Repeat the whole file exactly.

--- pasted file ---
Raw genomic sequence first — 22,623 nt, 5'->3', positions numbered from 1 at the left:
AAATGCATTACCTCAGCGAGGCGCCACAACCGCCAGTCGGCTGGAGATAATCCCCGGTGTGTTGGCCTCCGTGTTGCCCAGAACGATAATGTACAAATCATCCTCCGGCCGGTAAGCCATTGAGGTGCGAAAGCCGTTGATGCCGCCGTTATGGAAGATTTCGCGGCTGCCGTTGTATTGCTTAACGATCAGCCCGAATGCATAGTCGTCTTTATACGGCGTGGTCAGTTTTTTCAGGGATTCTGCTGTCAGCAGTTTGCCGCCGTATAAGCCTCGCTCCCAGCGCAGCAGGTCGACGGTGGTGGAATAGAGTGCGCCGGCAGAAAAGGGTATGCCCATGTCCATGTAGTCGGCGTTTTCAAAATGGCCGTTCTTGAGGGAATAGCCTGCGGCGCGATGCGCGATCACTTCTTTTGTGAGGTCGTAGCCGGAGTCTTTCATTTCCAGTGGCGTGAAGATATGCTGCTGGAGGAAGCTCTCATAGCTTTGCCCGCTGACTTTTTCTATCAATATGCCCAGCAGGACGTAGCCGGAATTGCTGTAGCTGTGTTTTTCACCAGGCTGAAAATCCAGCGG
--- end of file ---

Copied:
Raw genomic sequence first — 22,623 nt, 5'->3', positions numbered from 1 at the left:
AAATGCATTACCTCAGCGAGGCGCCACAACCGCCAGTCGGCTGGAGATAATCCCCGGTGTGTTGGCCTCCGTGTTGCCCAGAACGATAATGTACAAATCATCCTCCGGCCGGTAAGCCATTGAGGTGCGAAAGCCGTTGATGCCGCCGTTATGGAAGATTTCGCGGCTGCCGTTGTATTGCTTAACGATCAGCCCGAATGCATAGTCGTCTTTATACGGCGTGGTCAGTTTTTTCAGGGATTCTGCTGTCAGCAGTTTGCCGCCGTATAAGCCTCGCTCCCAGCGCAGCAGGTCGACGGTGGTGGAATAGAGTGCGCCGGCAGAAAAGGGTATGCCCATGTCCATGTAGTCGGCGTTTTCAAAATGGCCGTTCTTGAGGGAATAGCCTGCGGCGCGATGCGCGATCACTTCTTTTGTGAGGTCGTAGCCGGAGTCTTTCATTTCCAGTGGCGTGAAGATATGCTGCTGGAGGAAGCTCTCATAGCTTTGCCCGCTGACTTTTTCTATCAATATGCCCAGCAGGACGTAGCCGGAATTGCTGTAGCTGTGTTTTTCACCAGGCTGAAAATCCAGCGG